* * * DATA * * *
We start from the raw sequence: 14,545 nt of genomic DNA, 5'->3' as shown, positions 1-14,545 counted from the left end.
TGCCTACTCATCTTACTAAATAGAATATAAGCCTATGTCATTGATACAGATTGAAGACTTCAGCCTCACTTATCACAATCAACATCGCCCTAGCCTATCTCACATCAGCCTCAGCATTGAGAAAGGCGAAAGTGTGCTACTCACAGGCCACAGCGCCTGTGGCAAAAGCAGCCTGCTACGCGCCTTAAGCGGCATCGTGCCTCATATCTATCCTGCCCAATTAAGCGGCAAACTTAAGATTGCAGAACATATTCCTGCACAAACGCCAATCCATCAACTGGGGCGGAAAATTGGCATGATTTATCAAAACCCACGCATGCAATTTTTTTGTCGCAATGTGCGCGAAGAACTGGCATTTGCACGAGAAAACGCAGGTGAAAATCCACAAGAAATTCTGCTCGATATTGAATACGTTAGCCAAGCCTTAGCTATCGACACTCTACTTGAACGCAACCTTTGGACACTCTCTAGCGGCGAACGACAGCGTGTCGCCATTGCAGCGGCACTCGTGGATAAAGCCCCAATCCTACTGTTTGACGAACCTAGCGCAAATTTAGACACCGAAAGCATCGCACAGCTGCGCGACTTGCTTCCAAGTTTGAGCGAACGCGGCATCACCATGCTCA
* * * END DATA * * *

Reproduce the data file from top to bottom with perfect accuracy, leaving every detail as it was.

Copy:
We start from the raw sequence: 14,545 nt of genomic DNA, 5'->3' as shown, positions 1-14,545 counted from the left end.
TGCCTACTCATCTTACTAAATAGAATATAAGCCTATGTCATTGATACAGATTGAAGACTTCAGCCTCACTTATCACAATCAACATCGCCCTAGCCTATCTCACATCAGCCTCAGCATTGAGAAAGGCGAAAGTGTGCTACTCACAGGCCACAGCGCCTGTGGCAAAAGCAGCCTGCTACGCGCCTTAAGCGGCATCGTGCCTCATATCTATCCTGCCCAATTAAGCGGCAAACTTAAGATTGCAGAACATATTCCTGCACAAACGCCAATCCATCAACTGGGGCGGAAAATTGGCATGATTTATCAAAACCCACGCATGCAATTTTTTTGTCGCAATGTGCGCGAAGAACTGGCATTTGCACGAGAAAACGCAGGTGAAAATCCACAAGAAATTCTGCTCGATATTGAATACGTTAGCCAAGCCTTAGCTATCGACACTCTACTTGAACGCAACCTTTGGACACTCTCTAGCGGCGAACGACAGCGTGTCGCCATTGCAGCGGCACTCGTGGATAAAGCCCCAATCCTACTGTTTGACGAACCTAGCGCAAATTTAGACACCGAAAGCATCGCACAGCTGCGCGACTTGCTTCCAAGTTTGAGCGAACGCGGCATCACCATGCTCA